Professor Shevel is an Associate Professor in the Department of Political Science at Tufts University. Her research and teaching focus is on the post-Communist region surrounding Russia, and issues such as nation- and state-building, the politics of citizenship and migration, memory and religious politics, and challenges to democratization in the post-Soviet region.
Professor Shevel is the author of Migration, Refugee Policy, and State Building in Postcommunist Europe (Cambridge University Press, 2011), which examines how the politics of national identity and strategies of the UNHCR shape refugee admission policies in the post-Communist region, leading countries to be more or less receptive to refugees. The book won the American Association of Ukrainian Studies 2012 book prize. Her current research projects examine the sources of citizenship policies in the post-Communist states; church-state relations in Ukraine; the origins of separatist conflict in Donbas; and memory politics in post-Soviet Ukraine. Her research has appeared in a variety of journals, including Comparative Politics, Current History, East European Politics and Societies, Europe-Asia Studies, Geopolitics, Nationality Papers, Post-Soviet Affairs, Political Science Quarterly, Slavic Review, and in edited volumes.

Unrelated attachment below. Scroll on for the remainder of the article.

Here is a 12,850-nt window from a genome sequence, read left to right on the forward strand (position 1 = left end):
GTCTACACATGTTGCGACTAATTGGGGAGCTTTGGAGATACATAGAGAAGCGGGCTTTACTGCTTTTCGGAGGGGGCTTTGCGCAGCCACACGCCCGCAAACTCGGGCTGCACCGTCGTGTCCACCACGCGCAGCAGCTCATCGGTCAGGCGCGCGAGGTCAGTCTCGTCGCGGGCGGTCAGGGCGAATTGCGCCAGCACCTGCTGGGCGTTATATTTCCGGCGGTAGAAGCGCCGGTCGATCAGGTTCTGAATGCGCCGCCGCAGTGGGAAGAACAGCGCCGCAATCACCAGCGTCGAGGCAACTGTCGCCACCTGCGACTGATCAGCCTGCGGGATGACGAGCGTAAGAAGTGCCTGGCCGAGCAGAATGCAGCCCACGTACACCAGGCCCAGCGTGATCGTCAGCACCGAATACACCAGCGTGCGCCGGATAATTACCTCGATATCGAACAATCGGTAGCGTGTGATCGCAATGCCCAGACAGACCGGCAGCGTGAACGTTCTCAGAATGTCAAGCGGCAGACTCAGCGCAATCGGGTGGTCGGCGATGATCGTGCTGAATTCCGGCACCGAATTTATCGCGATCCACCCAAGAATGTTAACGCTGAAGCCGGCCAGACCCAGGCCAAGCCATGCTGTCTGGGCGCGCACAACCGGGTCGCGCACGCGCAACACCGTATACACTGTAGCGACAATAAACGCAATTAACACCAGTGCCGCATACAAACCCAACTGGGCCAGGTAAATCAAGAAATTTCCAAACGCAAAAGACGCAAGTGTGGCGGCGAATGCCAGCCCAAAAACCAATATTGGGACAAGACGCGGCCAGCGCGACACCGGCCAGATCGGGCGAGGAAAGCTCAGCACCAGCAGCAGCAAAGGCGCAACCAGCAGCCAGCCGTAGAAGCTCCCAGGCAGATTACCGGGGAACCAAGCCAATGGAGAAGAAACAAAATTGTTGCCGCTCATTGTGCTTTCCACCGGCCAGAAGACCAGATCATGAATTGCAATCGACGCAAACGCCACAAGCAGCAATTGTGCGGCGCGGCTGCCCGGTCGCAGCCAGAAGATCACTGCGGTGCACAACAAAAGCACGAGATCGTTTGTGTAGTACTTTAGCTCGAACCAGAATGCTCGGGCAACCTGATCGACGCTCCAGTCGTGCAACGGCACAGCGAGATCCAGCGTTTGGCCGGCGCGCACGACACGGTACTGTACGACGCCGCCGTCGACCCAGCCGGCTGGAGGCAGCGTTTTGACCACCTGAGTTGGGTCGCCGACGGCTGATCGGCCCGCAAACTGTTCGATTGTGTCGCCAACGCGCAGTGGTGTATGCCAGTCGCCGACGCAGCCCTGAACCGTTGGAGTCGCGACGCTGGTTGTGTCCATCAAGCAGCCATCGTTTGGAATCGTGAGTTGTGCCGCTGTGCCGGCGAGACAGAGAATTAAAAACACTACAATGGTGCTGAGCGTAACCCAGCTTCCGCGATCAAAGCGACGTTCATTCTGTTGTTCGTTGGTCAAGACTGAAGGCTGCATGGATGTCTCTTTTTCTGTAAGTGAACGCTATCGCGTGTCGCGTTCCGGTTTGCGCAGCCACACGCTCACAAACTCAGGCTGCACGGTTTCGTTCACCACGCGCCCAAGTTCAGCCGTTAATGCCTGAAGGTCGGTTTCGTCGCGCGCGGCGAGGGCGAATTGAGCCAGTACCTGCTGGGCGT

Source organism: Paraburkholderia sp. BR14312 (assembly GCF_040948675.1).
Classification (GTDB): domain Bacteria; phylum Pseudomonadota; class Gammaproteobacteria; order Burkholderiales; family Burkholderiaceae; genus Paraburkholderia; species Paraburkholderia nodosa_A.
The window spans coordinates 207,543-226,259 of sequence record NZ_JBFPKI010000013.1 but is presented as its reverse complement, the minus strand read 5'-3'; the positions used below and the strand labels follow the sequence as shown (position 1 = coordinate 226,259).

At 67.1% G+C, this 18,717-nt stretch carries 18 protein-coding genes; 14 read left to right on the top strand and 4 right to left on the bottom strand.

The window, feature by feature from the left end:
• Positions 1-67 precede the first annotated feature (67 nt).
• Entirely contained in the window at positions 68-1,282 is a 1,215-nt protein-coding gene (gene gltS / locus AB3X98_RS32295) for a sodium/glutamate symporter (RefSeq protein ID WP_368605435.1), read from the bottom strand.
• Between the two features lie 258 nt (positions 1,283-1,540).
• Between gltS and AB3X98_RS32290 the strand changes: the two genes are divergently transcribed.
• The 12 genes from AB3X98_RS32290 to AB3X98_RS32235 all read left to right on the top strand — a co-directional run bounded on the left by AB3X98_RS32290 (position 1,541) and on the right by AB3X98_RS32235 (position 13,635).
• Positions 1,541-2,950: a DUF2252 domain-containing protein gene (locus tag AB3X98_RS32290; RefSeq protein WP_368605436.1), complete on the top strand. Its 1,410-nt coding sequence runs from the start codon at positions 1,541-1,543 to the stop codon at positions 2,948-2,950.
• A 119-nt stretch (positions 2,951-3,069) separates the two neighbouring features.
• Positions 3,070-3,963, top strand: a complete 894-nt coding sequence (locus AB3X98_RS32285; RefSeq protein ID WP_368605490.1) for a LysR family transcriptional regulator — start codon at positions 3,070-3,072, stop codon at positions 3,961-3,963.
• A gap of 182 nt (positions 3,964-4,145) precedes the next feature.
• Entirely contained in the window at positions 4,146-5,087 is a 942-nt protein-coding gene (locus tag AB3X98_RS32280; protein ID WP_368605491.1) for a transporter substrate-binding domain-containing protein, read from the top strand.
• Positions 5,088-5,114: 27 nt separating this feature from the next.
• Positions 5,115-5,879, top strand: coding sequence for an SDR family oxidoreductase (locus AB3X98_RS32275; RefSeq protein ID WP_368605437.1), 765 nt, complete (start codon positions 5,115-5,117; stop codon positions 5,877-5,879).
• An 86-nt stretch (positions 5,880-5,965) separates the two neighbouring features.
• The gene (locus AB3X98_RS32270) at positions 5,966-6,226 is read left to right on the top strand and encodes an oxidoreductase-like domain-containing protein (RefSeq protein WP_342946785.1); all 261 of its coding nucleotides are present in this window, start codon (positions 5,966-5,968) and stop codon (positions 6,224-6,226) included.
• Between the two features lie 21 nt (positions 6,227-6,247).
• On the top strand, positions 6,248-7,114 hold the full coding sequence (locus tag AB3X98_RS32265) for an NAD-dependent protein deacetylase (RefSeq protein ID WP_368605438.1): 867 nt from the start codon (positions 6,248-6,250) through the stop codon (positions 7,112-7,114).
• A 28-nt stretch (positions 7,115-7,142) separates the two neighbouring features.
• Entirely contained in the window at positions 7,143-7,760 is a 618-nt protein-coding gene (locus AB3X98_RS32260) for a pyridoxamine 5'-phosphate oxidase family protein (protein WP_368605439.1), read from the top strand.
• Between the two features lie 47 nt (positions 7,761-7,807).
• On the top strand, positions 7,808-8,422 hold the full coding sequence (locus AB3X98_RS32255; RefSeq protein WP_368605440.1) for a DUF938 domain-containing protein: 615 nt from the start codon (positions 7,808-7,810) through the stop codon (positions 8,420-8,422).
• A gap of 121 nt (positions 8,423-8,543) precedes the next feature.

Outside of the Department, Oxana Shevel is President of the American Association for Ukrainian Studies, Vice President of the Association for the Study of Nationalities, country expert on Ukraine for Global Citizenship Observatory (GLOBALCIT), a member of PONARS Eurasia and BEAR scholarly networks, and of the Shevchenko Scientific Society. She's also an associate of the Davis Center for Russian and Eurasian Studies at Harvard University where she co-chairs Post-Communist Politics and Economics Workshop, and an associate of the Harvard Ukrainian Research Institute. Outside of academia, Shevel has served as a consultant for the UN High Commissioner for Refugees and for the US Department of State, and has provided expert testimony on applications for asylum in US courts.
Professor Shevel holds a PhD in Government from Harvard University, an M.Phil in International Relations from the University of Cambridge in England, and a BA in English and French from Kyiv State University in Ukraine.